“To be honest, it looks like the bigger yards are getting bigger and the smaller yards are struggling a bit,” he picks up off the point. “I don’t know whether that is good or bad for the game, everyone has got their own opinion. I worked very hard for everything I have. I started with nothing. Ten or twelve years ago, I had a very small number of horses but I’ve worked hard to get the whole thing going and of course I want to stay at the top.

“I’m probably just unlucky to be in the same era as Willie Mullins. It’s a bit like Richard Johnson and Tony McCoy, but Richard Johnson got there eventually. I’ve been second now to Willie for 11 years in a row. I think I am a bit unlucky to be born in the same era as probably one of the greatest trainers of all time. All I can do is keep improving and trying to train winners. I’ll keep chasing him. If he keeps improving we all have to improve with him. I keep doing my best, that’s all I can do.

“But as I said, two or three years ago, I was trying to make it happen, and I just maybe look at life a little bit differently now. Still, all I care about is training horses, I don’t care about anything else, maybe Meath GAA and Summerhill, but nothing much after that.

“The pressure is always there. The phone is always ringing and sometimes you might forget to ring someone back but it’s not because you don’t want to ring them back it’s just there can be so many people pulling out of you at the same time.

“Two or three years ago, I was trying to make it happen, and I just maybe look at life a little bit differently now”

“Listen, I’m so lucky to be in the position I’m in, I’d never give out about it, I love it. You learn a lot about life when you sit back and look at it. I definitely look at life a bit differently now. I love training horses. It’s my life. I definitely appreciate it more now.”

It says much about Elliott’s year that arguably the biggest story emerging out of Cullentra was not that of the horses, but the jockeys. Jack Kennedy, riding as well as ever with a scarcely believable 77 winners to his name, would cruelly have his last ride of the ‘22/23 season on the first weekend of the year, when a fall from Top Bandit at Naas rendered him a fifth broken leg. Davy Russell had retired to massive fanfare just three weeks previously, meaning there was no senior jockey available to Elliott. Big decisions needed to be made but it was a simple call.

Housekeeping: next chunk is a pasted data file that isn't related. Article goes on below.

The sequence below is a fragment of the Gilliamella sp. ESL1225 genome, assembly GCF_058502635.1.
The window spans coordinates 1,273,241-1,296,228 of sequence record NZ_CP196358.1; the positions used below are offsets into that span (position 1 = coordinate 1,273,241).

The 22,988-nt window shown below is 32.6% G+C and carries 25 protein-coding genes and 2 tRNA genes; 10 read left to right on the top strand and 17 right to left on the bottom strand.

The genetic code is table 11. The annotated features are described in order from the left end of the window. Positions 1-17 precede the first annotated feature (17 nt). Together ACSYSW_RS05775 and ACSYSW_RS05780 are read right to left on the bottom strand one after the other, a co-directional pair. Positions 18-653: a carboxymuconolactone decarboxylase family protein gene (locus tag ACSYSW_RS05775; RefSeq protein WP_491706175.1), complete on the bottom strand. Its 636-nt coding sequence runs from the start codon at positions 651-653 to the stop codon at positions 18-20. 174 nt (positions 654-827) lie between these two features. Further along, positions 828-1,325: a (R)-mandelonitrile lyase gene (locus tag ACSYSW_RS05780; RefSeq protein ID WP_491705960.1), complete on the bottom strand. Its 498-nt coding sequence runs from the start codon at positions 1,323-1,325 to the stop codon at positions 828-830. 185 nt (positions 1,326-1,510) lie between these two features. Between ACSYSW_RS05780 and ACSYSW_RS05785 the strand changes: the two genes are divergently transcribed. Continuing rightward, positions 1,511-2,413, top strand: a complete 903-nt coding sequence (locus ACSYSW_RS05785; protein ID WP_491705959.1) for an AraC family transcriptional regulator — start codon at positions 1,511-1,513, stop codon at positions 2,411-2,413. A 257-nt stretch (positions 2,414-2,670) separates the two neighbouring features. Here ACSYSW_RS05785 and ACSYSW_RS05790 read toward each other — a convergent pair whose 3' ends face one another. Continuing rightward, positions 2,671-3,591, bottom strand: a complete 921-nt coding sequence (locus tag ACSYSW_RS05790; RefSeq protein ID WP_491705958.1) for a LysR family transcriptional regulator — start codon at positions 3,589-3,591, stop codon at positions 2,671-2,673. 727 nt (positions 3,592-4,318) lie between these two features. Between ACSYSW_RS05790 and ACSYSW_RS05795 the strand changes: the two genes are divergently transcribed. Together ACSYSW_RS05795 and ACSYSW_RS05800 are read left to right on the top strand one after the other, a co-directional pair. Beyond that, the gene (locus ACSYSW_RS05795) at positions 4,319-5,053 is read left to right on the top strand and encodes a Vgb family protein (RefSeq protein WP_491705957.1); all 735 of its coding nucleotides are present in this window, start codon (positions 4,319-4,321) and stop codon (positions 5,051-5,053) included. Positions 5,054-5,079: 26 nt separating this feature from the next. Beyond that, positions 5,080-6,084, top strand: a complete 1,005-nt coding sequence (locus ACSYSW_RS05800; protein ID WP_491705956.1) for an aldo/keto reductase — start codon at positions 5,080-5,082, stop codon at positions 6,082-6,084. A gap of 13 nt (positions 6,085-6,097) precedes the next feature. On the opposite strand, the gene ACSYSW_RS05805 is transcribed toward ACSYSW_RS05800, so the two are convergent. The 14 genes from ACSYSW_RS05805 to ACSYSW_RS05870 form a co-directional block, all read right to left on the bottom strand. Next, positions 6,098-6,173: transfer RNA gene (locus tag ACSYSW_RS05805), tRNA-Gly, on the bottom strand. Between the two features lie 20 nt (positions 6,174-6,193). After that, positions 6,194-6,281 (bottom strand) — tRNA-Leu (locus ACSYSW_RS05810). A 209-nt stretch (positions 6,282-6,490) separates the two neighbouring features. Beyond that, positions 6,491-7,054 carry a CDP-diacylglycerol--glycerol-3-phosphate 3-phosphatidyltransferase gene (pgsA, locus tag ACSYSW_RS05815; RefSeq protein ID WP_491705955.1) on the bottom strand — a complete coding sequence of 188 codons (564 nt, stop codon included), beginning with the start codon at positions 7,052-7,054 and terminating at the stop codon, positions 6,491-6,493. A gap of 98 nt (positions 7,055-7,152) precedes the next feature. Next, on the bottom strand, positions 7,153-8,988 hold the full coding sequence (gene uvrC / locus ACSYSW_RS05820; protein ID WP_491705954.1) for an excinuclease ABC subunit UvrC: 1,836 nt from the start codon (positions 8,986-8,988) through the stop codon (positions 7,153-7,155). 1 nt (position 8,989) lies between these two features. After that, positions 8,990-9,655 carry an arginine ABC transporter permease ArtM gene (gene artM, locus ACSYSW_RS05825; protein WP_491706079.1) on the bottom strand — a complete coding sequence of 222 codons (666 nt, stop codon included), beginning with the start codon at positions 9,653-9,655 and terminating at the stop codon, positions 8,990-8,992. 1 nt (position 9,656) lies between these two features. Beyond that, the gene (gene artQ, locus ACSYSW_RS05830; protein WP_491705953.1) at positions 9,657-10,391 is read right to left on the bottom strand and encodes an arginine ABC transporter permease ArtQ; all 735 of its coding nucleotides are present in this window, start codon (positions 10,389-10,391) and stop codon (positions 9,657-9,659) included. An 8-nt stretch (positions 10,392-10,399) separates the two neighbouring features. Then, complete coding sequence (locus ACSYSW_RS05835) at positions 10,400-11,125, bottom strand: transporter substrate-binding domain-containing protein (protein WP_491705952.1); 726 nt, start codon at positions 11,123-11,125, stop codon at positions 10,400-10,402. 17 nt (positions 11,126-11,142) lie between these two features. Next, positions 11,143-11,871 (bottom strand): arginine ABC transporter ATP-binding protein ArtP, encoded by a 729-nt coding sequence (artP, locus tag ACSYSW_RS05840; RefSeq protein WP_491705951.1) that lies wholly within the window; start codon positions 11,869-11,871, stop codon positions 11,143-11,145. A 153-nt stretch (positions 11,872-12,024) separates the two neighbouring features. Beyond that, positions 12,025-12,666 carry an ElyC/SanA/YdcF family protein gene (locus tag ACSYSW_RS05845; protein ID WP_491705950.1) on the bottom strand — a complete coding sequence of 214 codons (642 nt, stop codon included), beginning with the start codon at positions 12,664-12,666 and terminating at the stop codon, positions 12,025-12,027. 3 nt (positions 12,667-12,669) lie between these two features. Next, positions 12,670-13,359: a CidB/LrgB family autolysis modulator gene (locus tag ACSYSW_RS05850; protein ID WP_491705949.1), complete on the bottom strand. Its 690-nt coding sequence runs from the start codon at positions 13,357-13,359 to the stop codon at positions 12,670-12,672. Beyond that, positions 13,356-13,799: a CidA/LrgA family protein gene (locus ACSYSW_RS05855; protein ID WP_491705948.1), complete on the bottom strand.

“Gerri Colombe could be a big player in the Gold Cup”

Sire Du Berlais (Mark Walsh) secured the first leg of a famous Cheltenham-Aintree double in the Stayers’ Hurdle, with stablemate Teahupoo (Davy Russell) in third

“I didn’t need to think about asking Davy to come back at all,” Elliott recalls. “I just felt it was the right thing to do. Obviously Jack was flying at the time. He was well clear in the championship and it looked like he couldn’t do anything wrong.

“Davy and Jack always bounced off each other but it was getting to the stage where Jack was getting that senior that if I didn’t make him first jockey, he might have been getting offers somewhere else. Davy was coming to the end of his career and Jack was right at the start of it. We discussed it and it was the right thing for Davy to retire but thankfully, he was only gone for a couple of weeks - when I rang him, there wasn’t much to think about.

“Look if Jordan (Gainford) and Sam (Ewing) had two or three more months under their belts, I wouldn’t even have thought twice about it but at that stage I didn’t think it was the right thing to do for them. They are two top-class jockeys but I didn’t want to throw them in at the deep end.

“I sat both of them down and spoke to them in the kitchen, there was no going behind their backs, and I still think it was the best thing they did because the two of them are far better jockeys for it.”

Suffice to say, while Russell provided Grade 1 success at Dublin Racing Festival, the return to Cheltenham didn’t go exactly as it would in a story book. Michael O’Leary very publicly questioned his decision to return which led to an awkward tension.